The national story was always going to be part of us, but it would only stir some of us. For the bulk of us, we spent a few days scared or unsure, and within a week we had air travel and baseball again. Some signed up for the armed services. And for some — a not insignificant number — our national story was wrapped up with a new family story, with thousands of family members and friends lost.
My friends group lost Amy, who had been setting up a presentation on a high floor. We got to keep Carol (not her real name), who was just getting a retail shop on the ground floor open when the first plane hit. She managed to run several dozen blocks north and get the last train headed her direction out of the city. We got to keep Jarod (not his real name), who had been in a building nearby when the towers came down; if the wind had blown a little bit in the other direction, his building would have taken a devastating hit and he was probably on a high enough floor that he wouldn’t have gotten out.
One family has the story of The Falling Man. Many people stuck above the impact spot either fell or jumped rather than wait for the inevitable. Esquire photographer Tom Junod was out on assignment when he heard about the first plane hitting, and he ran over to get photos.
One of the photos wound up being the famous Falling Man photo, a picture of a man mid-fall, inverted (that is, upside down), in an apparently casual pose, waiting for impact. After some reflection, it’s clear to the viewer that this “casual” pose is really just a moment in a fall. It’s not a 100-story swan dive. It’s just the luck of the camera shutter.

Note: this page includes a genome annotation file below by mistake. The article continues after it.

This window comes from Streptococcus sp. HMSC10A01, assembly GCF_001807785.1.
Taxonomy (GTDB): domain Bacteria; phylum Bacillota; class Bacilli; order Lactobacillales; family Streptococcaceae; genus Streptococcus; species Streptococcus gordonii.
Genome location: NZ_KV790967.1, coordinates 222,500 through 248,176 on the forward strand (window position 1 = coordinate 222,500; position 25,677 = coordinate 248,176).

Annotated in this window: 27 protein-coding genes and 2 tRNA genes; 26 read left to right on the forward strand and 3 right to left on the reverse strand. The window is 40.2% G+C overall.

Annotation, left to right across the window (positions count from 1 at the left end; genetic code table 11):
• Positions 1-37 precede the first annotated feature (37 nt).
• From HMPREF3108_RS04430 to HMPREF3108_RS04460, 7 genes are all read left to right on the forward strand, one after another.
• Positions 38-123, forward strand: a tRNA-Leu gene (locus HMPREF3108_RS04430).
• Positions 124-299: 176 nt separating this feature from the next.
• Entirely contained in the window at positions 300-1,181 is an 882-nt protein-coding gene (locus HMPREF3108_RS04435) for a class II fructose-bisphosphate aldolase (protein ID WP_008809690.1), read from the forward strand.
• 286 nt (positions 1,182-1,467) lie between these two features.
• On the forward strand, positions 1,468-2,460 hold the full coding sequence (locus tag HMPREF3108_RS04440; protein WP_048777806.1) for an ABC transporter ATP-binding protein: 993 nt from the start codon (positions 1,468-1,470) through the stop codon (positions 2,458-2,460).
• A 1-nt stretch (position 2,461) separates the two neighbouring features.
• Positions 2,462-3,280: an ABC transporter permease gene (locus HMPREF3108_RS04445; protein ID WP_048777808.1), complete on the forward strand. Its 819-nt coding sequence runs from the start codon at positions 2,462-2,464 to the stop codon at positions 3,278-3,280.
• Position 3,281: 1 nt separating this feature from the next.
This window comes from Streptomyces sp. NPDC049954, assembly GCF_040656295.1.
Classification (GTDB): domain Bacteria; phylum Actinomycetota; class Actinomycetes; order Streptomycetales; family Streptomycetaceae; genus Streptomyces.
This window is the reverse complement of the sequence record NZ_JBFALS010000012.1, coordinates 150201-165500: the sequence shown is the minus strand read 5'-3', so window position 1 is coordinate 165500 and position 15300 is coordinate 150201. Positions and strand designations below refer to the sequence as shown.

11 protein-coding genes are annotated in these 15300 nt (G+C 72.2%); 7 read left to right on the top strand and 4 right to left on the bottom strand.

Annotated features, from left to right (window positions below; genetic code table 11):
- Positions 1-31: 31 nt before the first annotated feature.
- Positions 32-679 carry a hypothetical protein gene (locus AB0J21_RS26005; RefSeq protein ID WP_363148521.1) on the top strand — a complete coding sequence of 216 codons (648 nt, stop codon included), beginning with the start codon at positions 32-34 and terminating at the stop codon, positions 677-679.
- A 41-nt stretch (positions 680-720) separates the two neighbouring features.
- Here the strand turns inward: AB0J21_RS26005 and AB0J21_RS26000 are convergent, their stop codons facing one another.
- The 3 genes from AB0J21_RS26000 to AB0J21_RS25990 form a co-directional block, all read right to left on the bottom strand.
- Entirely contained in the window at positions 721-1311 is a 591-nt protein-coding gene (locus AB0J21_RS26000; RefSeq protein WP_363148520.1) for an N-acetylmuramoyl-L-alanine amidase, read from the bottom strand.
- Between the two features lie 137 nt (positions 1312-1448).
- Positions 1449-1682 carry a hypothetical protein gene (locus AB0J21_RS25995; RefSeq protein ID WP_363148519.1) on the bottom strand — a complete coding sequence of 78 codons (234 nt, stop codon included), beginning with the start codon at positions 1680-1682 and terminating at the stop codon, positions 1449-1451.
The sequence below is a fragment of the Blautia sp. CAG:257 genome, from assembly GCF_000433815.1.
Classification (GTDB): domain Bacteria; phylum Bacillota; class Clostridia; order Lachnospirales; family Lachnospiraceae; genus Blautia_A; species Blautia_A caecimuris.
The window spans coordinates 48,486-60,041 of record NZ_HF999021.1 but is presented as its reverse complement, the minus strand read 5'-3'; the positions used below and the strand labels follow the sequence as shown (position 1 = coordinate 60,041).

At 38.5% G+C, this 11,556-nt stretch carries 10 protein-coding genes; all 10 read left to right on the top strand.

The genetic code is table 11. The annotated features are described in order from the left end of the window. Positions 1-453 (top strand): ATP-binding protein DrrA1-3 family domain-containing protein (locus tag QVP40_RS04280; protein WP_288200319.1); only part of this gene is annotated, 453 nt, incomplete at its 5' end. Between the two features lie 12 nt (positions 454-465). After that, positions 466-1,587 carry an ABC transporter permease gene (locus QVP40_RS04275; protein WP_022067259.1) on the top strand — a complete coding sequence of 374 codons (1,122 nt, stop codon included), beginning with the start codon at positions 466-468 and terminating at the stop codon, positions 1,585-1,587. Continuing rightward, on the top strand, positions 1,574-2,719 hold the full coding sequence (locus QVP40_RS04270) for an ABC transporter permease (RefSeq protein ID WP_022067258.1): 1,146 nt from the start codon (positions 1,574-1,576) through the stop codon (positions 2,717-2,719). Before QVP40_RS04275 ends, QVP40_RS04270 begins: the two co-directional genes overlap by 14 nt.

We don’t know who the Falling Man is. Several families believe he’s a relative, but the photo is taken from too far away to zoom in enough to get a definitive look at his face. He is all of ours, and he is none of ours. Another story.
Cal Fussman has his own special story from 9/11, one that took 10 years to tell. He wanted to learn about wine, and Esquire gave him the go-ahead to take some classes. He got so into it that he spent a night as the sommelier at Windows on the World, the restaurant on the 107th floor of the World Trade Center, not long before 9/11. With the story partly written, everything changed, and his story was finally published in the September 2011 issue of the magazine.
A story interrupted, a story created.
We learned, in the days and weeks after 9/11, what Americans are made of, what we stand for. We wrote and rewrote our stories, and our myths. But we’ve learned in the ensuing years, as well, what Americans will put up with. Tell your story, tell our story, but stay vigilant.